Recently, after researching comment links for an upcoming article, I realized that my default <input /> values were being submitted as the URL for all comments left without associated website information. During the most recent site redesign, I made the mistake of doing this in comments.php: … <input class=”input” name=”url” id=”url” value=”[website]” onfocus=”this.select();” type=”text” tabindex=”3″ size=”44″ maxlength=”133″ alt=”website” /> … Notice the value=”[website]” attribute? It seemed like a good idea at the time — I even threw in a nice onfocus auto-highlighting snippet for good measure. I ran the form with this in place for around eight weeks before finally […] Read more »

Absolutely Fabulous Browser Bookmarklet Things

..Or something. Frankly, I just needed an excuse to post these steaming little beauties online. Please note that I don’t lay claim 1 to most of these browser bookmarklet/favelet tricks, but I do find them extremely useful. They are posted here for the sake of convenience and for reference purposes, so use at your own risk (i.e., I am not responsible if they crash your browser). Although I use most of these bad boys with Firefox, I wouldn’t be terribly surprised if they also functioned properly in other modern browsers. Nonetheless, along with each bookmarklet/favelet thing, I try to provide as […] Read more »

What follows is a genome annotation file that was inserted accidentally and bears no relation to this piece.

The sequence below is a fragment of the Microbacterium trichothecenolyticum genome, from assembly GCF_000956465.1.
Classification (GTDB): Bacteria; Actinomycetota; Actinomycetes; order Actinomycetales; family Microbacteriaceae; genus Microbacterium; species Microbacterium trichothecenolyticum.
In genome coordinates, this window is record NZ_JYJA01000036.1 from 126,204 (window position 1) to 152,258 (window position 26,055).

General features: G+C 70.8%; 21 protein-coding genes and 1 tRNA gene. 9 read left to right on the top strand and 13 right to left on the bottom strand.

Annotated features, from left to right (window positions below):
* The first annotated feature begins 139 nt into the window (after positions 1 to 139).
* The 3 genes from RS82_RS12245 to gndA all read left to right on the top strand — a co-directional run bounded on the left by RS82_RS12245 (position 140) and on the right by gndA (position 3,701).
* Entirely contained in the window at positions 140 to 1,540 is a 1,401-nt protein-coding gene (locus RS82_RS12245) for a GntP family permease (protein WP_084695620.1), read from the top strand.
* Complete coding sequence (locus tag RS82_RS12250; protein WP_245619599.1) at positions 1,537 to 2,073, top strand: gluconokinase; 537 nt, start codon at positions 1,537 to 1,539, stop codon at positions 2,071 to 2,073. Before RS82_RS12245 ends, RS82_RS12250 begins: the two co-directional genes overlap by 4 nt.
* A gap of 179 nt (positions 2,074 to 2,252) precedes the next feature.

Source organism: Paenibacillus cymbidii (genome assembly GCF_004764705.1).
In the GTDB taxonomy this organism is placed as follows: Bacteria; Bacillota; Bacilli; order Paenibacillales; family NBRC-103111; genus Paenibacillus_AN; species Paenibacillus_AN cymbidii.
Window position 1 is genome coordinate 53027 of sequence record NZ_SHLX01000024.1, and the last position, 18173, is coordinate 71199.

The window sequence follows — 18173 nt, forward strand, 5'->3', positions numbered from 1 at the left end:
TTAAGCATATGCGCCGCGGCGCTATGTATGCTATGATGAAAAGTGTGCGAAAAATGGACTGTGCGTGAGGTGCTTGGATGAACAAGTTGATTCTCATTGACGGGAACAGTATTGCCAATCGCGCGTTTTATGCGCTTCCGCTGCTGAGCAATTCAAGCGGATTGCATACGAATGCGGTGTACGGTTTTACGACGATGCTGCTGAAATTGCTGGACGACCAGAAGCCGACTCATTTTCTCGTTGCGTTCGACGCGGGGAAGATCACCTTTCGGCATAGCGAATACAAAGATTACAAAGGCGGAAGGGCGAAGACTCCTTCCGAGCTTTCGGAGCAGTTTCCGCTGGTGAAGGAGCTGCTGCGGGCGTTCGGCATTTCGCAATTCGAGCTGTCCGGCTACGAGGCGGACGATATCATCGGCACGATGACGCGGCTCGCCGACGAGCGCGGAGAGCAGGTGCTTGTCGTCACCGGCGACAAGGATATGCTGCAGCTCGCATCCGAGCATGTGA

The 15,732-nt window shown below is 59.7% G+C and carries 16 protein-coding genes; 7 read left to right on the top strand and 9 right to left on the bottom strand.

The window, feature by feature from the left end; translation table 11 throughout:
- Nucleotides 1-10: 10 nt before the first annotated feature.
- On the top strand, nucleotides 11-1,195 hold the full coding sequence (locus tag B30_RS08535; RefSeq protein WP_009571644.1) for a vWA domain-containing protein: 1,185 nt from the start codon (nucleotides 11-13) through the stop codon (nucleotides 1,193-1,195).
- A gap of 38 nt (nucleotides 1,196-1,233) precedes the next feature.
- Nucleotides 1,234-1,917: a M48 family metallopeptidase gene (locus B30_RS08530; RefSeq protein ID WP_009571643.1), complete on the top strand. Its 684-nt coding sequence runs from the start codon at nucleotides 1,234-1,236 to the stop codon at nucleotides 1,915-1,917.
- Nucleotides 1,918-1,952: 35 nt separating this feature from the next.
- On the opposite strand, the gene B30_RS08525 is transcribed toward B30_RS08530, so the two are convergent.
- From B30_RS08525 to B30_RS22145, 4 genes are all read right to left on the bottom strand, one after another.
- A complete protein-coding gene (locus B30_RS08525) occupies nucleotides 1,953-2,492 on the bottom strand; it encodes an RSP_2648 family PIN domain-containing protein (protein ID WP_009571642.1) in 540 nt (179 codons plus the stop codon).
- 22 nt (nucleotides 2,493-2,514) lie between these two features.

CSS Throwdown: Preload Images without JavaScript

Clean, easy, effective. You don’t need no stinking JavaScript to preload your images. Nope. Try some tasty CSS and (X)HTML instead! Here’s how.. (only two steps!) Step 1 — Place this in your CSS file: div#preloaded-images { position: absolute; overflow: hidden; left: -9999px; top: -9999px; height: 1px; width: 1px; } Step 2 — Place this at the bottom of your (X)HTML document: <div id=”preloaded-images”> <img src=”http://perishablepress.com/image-01.png” width=”1″ height=”1″ alt=”” /> <img src=”http://perishablepress.com/image-02.png” width=”1″ height=”1″ alt=”” /> <img src=”http://perishablepress.com/image-03.png” width=”1″ height=”1″ alt=”” /> </div> ..and that’s a wrap! All images are preloaded and ready for calling as you please. Completely valid, […] Read more »

Compressed JavaScript Compression

In this article, we extrapolate our favorite CSS-compression technique for JavaScript. Below, we outline the steps required to auto-compress your JavaScript documents via gzip and PHP. Two different compression methods are presented. The first method does not require htaccess, but rather involves the manual editing of JavaScript files. The second method employs htaccess to do all the work for you, thus requiring much less effort to implement. In either case, the result is the same: automatically compressed content delivered only to supportive browsers, resulting in reduced bandwidth, faster loading times, and smiling visitors :) Read more »